DHC-3 Otter Archive Master Index

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c/n 153

55-3298
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c/n 153

55-3298

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 55-3298 United States Army. Delivered 18-September 1956. Designated U-1A.

Assigned to the 2nd Aviation Company, Fort Riley, KS.

Jul/Aug to Brookley AFB., Mobile, AL. Here the aircraft was loaded on board a ship serving with the Military Sea Transportation Service, which set sail for Bremerhaven, Germany arriving in Aug-1956.

2nd Aviation Company based at Illesheim, Germany until Jul-1959 when the unit moved to France.

The Company headquarters of the 2nd Aviation Company and one platoon were based at Orléans, a second platoon at Verdun and a third platoon at Poitiers. During its time in France the aircraft was either based at or visited all three locations for different levels of maintenance.

Mar-1964 Returned to the United States, to the Army Aeronautical Depot Maintenance Center (ARADMAC) Depot, Corpus Christi, TX.

Dec-1965. 54th Aviation Company, Vung Tau, Vietnam.

Jun-1966. Returned to the United States, to the Army Aeronautical Depot Maintenance Center (ARADMAC) Depot, Corpus Christi, TX.

Aug-1966. Returned to the 54th Aviation Company, Vung Tau, Vietnam.

Jan-1967 Passed to the 11th Transportation Company, Vung Tau, Vietnam to prepare for return to USA.

Mar-1967. Shipped to the USA for maintenance at Sharpe Army Depot, Stockton, CA.

May-1968. Returned to the 54th Aviation Company, Vung Tau, Vietnam.

Jan-1970. Attached to the 388th Transportation Company, Vung Tau for maintenance.

Jun1970. Allocated to the 18th Aviation Company

Accident: 8 ml S of Tuy Hoa, Vietnam. 23-Dec-1970. Aircraft observed on fire in flight before crashing into the South China Sea. The aircraft and the three crew on board were not recovered.  Reason for the incident unknown.

Destroyed

Otter 153 was delivered to the United States Army on 18th September 1956 with serial 55-3298 (tail number 53298). It was assigned to the 2nd Aviation Company, Fort Riley, Kansas which later deployed to Germany, then France (as described in relation to Otter 124). It continued flying for the 2nd Aviation Company until March 1964, when it returned to the United States, to the ARADMAC Depot, Corpus Christi, Texas where it was prepared for service in Vietnam. It arrived in Vietnam in December 1965, flown from Corpus Christi by USAF C-124 Globemaster, to join the newly formed 54th Aviation Company. In June 1966 it returned to the ARADMAC Depot for maintenance and then went back to Vietnam in August 1966, where it re-joined the 54th Aviation Company.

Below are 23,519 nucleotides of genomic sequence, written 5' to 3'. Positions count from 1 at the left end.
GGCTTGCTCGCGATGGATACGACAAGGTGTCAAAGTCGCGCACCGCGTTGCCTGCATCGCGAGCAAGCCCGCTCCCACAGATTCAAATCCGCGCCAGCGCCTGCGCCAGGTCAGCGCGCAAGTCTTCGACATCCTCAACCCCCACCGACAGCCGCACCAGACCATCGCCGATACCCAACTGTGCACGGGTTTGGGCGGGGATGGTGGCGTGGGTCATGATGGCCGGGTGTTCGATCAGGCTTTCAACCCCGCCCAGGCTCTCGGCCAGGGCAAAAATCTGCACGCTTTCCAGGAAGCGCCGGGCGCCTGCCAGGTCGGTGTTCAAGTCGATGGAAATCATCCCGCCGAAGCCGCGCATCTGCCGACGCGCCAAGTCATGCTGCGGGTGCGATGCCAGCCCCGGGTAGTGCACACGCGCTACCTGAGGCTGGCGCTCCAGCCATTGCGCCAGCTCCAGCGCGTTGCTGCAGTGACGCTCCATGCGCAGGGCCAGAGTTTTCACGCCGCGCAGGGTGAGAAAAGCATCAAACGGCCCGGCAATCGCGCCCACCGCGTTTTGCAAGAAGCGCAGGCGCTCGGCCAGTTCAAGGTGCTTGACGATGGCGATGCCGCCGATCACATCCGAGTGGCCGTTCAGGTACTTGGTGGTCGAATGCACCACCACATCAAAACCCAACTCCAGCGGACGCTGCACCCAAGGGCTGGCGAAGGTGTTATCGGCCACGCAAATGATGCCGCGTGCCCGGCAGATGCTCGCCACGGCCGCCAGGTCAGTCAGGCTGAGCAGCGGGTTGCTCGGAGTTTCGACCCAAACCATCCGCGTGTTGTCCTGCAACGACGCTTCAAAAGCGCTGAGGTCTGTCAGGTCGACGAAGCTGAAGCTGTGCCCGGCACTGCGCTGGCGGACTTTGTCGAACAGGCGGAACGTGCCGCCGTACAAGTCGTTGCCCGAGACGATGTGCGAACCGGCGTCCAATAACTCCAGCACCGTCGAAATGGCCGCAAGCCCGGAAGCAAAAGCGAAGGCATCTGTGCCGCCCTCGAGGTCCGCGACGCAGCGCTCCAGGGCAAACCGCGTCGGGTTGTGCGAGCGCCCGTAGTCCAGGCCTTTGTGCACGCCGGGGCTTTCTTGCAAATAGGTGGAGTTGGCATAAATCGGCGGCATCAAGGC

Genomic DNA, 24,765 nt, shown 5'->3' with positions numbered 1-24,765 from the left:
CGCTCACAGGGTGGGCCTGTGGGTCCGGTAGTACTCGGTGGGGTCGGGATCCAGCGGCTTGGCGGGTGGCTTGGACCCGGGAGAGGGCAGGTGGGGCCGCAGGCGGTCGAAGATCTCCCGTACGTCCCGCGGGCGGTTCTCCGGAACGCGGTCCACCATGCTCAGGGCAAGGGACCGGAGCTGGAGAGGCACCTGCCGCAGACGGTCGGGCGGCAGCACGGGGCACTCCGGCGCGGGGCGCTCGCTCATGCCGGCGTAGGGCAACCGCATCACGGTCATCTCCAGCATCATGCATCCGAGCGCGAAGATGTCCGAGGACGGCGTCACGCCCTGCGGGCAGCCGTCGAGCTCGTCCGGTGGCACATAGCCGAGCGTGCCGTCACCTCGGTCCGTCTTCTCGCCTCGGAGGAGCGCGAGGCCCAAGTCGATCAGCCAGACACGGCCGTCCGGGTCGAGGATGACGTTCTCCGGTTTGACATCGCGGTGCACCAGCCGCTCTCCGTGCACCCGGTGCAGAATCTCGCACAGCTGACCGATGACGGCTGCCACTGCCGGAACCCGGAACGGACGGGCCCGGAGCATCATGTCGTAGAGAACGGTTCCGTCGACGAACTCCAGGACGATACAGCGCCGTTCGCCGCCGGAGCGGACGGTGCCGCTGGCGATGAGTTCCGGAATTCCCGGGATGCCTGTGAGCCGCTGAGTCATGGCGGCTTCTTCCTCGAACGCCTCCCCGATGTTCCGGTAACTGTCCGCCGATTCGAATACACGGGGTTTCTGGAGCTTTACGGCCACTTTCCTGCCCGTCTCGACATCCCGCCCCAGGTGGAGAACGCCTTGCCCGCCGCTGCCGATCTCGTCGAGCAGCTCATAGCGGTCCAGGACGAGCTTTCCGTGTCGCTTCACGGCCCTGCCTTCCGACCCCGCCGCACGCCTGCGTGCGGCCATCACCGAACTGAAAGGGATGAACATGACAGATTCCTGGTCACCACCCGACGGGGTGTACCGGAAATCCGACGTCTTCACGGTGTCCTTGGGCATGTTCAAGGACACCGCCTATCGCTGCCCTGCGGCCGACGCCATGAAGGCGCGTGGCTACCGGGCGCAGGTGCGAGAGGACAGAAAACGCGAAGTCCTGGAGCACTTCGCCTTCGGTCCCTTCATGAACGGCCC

In January 1967 it went to the 611th Transportation Company, Vung Tau and from there back to the US for depot level maintenance at the Sharpe Army Depot, Stockton, California, where it arrived March 1967, and was back in Vietnam again with the 54th Aviation Company in May 1968. The unit's history records that in January 1970, 53298 was “traded in” for 81704, an aircraft just back from rebuild in the United States. 53298 went that month to the 388th Transportation Company, Vung Tau for maintenance and in June 1970 was allocated to the 18th Aviation Company. It continued to fly for the 18th Aviation Company until it was lost on 23rd December 1970.

As the unit history records: “53298 was returning to Tuy Hoa from a Special Forces mission to Bien Hoa and had already radioed Tuy Hoa tower that they were 15 miles south for a landing. This radio call was the last thing heard from 'Reliable 298' (the aircraft's callsign). Witnesses testified that 298 was seen burning in flight and impacted the South China Sea in two parts about eight miles south of Tuy Hoa. Neither the aircraft nor the remains of the three crew were recovered”. The three crew killed were WO1 Michael W. McAndrews, aircraft commander; WO1 Bain W. Wiseman, pilot and SP4 Gary P. Booth, Crew Chief. US Army helicopters arrived shortly afterwards and began an unsuccessful search for survivors. Aerial searches the next day were supplemented by ground searches along nearby beaches. While parts of the aircraft and flight equipment were found on the beach, there was sadly no trace of any survivors.

Full history courtesy of Karl E. Hayes © from DHC-3 Otter: A History (2005).